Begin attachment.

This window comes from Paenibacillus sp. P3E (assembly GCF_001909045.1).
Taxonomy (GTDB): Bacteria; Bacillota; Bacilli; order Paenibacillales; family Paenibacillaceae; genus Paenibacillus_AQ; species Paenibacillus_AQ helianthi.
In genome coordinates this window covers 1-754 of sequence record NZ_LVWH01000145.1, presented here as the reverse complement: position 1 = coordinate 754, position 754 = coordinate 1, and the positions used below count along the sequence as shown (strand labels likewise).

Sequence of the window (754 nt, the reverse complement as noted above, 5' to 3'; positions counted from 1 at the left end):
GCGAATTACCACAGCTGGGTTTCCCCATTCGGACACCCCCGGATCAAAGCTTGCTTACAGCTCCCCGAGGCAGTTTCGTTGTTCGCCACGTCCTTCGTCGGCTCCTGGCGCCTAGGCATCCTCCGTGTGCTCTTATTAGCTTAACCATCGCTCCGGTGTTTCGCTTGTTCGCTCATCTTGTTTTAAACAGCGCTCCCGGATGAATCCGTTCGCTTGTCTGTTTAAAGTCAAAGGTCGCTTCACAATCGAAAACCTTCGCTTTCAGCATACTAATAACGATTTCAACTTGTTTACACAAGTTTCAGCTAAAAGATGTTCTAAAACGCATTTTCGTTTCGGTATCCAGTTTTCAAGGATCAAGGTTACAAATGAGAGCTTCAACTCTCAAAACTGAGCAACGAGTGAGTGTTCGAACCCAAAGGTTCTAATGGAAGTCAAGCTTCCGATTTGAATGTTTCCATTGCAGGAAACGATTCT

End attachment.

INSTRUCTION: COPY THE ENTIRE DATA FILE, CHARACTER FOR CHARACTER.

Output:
This window comes from Paenibacillus sp. P3E (assembly GCF_001909045.1).
Taxonomy (GTDB): Bacteria; Bacillota; Bacilli; order Paenibacillales; family Paenibacillaceae; genus Paenibacillus_AQ; species Paenibacillus_AQ helianthi.
In genome coordinates this window covers 1-754 of sequence record NZ_LVWH01000145.1, presented here as the reverse complement: position 1 = coordinate 754, position 754 = coordinate 1, and the positions used below count along the sequence as shown (strand labels likewise).

Sequence of the window (754 nt, the reverse complement as noted above, 5' to 3'; positions counted from 1 at the left end):
GCGAATTACCACAGCTGGGTTTCCCCATTCGGACACCCCCGGATCAAAGCTTGCTTACAGCTCCCCGAGGCAGTTTCGTTGTTCGCCACGTCCTTCGTCGGCTCCTGGCGCCTAGGCATCCTCCGTGTGCTCTTATTAGCTTAACCATCGCTCCGGTGTTTCGCTTGTTCGCTCATCTTGTTTTAAACAGCGCTCCCGGATGAATCCGTTCGCTTGTCTGTTTAAAGTCAAAGGTCGCTTCACAATCGAAAACCTTCGCTTTCAGCATACTAATAACGATTTCAACTTGTTTACACAAGTTTCAGCTAAAAGATGTTCTAAAACGCATTTTCGTTTCGGTATCCAGTTTTCAAGGATCAAGGTTACAAATGAGAGCTTCAACTCTCAAAACTGAGCAACGAGTGAGTGTTCGAACCCAAAGGTTCTAATGGAAGTCAAGCTTCCGATTTGAATGTTTCCATTGCAGGAAACGATTCT